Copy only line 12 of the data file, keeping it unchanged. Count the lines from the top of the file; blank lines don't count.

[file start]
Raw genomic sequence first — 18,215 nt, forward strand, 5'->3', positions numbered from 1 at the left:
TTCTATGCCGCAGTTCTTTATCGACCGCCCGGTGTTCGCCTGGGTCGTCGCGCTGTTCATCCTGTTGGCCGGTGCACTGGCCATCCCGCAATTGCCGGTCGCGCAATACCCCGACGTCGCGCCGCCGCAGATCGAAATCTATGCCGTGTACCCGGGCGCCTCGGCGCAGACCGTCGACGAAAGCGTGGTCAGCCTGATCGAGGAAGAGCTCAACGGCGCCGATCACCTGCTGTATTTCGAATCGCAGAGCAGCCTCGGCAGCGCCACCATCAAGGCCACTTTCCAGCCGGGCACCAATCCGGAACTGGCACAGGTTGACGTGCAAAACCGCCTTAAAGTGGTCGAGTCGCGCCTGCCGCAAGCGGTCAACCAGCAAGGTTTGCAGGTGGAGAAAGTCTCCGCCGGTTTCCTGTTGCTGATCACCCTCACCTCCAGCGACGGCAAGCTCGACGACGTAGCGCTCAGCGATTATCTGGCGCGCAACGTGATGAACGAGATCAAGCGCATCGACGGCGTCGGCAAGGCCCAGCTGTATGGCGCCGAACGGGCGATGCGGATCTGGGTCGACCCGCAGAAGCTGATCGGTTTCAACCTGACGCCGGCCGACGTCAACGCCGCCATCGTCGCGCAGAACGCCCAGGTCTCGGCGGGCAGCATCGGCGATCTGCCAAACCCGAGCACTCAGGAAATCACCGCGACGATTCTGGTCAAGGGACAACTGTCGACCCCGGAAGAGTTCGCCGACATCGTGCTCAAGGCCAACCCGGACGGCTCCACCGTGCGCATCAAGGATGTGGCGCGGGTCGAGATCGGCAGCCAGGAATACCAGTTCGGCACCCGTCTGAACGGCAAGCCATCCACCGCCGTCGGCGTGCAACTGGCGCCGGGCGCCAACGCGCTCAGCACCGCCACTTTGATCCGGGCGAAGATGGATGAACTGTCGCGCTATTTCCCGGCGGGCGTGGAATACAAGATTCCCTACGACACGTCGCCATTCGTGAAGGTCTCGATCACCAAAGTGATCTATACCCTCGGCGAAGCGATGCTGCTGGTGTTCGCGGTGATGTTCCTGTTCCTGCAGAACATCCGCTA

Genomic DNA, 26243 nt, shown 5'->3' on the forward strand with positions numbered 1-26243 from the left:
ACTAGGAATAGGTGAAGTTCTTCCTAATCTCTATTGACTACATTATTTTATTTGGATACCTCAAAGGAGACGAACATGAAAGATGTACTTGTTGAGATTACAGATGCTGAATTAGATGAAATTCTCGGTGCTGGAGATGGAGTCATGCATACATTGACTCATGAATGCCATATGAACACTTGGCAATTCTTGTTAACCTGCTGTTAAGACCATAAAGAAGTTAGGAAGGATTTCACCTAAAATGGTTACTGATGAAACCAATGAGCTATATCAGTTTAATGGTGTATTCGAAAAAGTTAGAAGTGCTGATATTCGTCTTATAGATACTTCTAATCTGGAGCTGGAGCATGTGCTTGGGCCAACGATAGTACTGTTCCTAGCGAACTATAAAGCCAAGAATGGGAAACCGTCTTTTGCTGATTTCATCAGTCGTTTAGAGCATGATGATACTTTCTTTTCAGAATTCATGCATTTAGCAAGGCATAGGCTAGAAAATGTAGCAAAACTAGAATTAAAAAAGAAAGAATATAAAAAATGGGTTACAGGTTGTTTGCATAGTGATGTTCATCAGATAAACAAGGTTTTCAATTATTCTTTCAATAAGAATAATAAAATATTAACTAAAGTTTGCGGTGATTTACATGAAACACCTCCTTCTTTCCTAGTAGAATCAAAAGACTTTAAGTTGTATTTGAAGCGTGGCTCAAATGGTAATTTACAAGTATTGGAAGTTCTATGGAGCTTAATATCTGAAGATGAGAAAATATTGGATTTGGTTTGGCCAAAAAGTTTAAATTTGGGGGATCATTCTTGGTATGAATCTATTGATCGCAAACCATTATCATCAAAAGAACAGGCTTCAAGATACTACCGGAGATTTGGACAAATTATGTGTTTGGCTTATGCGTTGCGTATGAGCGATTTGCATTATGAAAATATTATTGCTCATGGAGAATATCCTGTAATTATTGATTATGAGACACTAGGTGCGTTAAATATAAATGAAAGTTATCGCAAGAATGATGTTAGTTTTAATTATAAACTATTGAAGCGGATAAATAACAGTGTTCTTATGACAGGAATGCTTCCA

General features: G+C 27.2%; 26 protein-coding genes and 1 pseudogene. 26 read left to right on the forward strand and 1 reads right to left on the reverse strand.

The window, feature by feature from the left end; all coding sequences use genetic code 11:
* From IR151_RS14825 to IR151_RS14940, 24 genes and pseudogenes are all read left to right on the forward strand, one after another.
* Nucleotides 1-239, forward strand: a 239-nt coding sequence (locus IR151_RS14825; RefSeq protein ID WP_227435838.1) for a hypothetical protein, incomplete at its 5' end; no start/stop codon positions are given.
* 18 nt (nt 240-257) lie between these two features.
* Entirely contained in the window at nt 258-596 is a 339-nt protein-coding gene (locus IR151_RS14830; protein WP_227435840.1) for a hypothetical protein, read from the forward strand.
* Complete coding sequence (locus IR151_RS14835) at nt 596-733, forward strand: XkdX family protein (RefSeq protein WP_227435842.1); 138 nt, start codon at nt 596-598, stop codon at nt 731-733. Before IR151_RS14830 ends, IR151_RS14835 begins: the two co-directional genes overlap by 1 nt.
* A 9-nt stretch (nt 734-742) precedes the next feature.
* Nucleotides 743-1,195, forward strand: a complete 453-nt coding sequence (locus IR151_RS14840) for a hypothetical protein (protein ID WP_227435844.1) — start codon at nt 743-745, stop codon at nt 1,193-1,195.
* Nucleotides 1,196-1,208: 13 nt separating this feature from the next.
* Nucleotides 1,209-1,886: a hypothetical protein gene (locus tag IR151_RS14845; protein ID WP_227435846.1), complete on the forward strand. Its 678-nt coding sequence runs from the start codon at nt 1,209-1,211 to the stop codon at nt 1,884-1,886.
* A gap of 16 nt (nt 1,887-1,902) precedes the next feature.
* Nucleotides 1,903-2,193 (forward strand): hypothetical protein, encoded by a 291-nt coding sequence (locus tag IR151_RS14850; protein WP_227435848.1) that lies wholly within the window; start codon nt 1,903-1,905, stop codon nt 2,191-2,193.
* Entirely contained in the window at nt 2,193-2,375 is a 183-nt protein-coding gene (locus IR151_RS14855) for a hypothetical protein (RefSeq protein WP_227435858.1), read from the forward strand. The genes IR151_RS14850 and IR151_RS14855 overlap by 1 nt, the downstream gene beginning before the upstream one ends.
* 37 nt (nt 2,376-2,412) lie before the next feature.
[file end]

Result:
* A 9-nt stretch (nt 734-742) precedes the next feature.